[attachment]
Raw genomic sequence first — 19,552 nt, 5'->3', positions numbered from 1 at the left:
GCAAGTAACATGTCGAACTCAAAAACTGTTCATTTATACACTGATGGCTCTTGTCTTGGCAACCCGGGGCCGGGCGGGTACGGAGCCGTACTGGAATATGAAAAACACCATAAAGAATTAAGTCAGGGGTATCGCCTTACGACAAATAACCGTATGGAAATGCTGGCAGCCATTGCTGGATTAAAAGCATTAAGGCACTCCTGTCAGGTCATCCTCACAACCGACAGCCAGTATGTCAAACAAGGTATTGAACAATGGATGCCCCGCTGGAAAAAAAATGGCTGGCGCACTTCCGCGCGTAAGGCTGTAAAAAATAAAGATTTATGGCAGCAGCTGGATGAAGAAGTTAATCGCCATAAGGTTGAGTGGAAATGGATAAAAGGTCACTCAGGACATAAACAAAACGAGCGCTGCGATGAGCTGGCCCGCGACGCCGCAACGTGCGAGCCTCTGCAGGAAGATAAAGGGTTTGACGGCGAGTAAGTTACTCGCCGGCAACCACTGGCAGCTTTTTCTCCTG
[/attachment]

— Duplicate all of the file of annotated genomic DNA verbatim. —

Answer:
Raw genomic sequence first — 19,552 nt, 5'->3', positions numbered from 1 at the left:
GCAAGTAACATGTCGAACTCAAAAACTGTTCATTTATACACTGATGGCTCTTGTCTTGGCAACCCGGGGCCGGGCGGGTACGGAGCCGTACTGGAATATGAAAAACACCATAAAGAATTAAGTCAGGGGTATCGCCTTACGACAAATAACCGTATGGAAATGCTGGCAGCCATTGCTGGATTAAAAGCATTAAGGCACTCCTGTCAGGTCATCCTCACAACCGACAGCCAGTATGTCAAACAAGGTATTGAACAATGGATGCCCCGCTGGAAAAAAAATGGCTGGCGCACTTCCGCGCGTAAGGCTGTAAAAAATAAAGATTTATGGCAGCAGCTGGATGAAGAAGTTAATCGCCATAAGGTTGAGTGGAAATGGATAAAAGGTCACTCAGGACATAAACAAAACGAGCGCTGCGATGAGCTGGCCCGCGACGCCGCAACGTGCGAGCCTCTGCAGGAAGATAAAGGGTTTGACGGCGAGTAAGTTACTCGCCGGCAACCACTGGCAGCTTTTTCTCCTG